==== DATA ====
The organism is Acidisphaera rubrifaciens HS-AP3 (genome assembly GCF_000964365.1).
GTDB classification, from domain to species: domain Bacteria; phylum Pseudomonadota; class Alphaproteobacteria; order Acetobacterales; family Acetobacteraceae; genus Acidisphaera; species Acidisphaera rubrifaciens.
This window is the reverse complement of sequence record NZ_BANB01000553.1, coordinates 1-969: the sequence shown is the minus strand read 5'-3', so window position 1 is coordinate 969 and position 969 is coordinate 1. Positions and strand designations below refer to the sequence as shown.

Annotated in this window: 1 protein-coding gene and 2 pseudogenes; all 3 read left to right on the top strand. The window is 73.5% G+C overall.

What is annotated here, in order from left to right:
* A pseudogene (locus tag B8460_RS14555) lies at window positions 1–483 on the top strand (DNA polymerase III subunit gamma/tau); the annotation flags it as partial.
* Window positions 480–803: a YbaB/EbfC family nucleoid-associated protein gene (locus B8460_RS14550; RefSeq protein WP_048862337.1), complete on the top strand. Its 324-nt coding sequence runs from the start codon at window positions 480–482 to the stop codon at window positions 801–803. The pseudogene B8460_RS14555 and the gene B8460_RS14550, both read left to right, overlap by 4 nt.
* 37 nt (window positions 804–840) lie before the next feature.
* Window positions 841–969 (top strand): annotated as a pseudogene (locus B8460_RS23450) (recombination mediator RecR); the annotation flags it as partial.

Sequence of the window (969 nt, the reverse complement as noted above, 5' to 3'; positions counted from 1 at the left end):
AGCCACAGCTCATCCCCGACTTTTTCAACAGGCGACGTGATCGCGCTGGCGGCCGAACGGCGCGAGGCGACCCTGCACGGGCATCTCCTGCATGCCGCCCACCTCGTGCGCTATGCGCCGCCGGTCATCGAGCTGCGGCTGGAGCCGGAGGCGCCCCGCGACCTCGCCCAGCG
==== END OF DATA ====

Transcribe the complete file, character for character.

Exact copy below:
The organism is Acidisphaera rubrifaciens HS-AP3 (genome assembly GCF_000964365.1).
GTDB classification, from domain to species: domain Bacteria; phylum Pseudomonadota; class Alphaproteobacteria; order Acetobacterales; family Acetobacteraceae; genus Acidisphaera; species Acidisphaera rubrifaciens.
This window is the reverse complement of sequence record NZ_BANB01000553.1, coordinates 1-969: the sequence shown is the minus strand read 5'-3', so window position 1 is coordinate 969 and position 969 is coordinate 1. Positions and strand designations below refer to the sequence as shown.

Annotated in this window: 1 protein-coding gene and 2 pseudogenes; all 3 read left to right on the top strand. The window is 73.5% G+C overall.

What is annotated here, in order from left to right:
* A pseudogene (locus tag B8460_RS14555) lies at window positions 1–483 on the top strand (DNA polymerase III subunit gamma/tau); the annotation flags it as partial.
* Window positions 480–803: a YbaB/EbfC family nucleoid-associated protein gene (locus B8460_RS14550; RefSeq protein WP_048862337.1), complete on the top strand. Its 324-nt coding sequence runs from the start codon at window positions 480–482 to the stop codon at window positions 801–803. The pseudogene B8460_RS14555 and the gene B8460_RS14550, both read left to right, overlap by 4 nt.
* 37 nt (window positions 804–840) lie before the next feature.
* Window positions 841–969 (top strand): annotated as a pseudogene (locus B8460_RS23450) (recombination mediator RecR); the annotation flags it as partial.

Sequence of the window (969 nt, the reverse complement as noted above, 5' to 3'; positions counted from 1 at the left end):
AGCCACAGCTCATCCCCGACTTTTTCAACAGGCGACGTGATCGCGCTGGCGGCCGAACGGCGCGAGGCGACCCTGCACGGGCATCTCCTGCATGCCGCCCACCTCGTGCGCTATGCGCCGCCGGTCATCGAGCTGCGGCTGGAGCCGGAGGCGCCCCGCGACCTCGCCCAGCG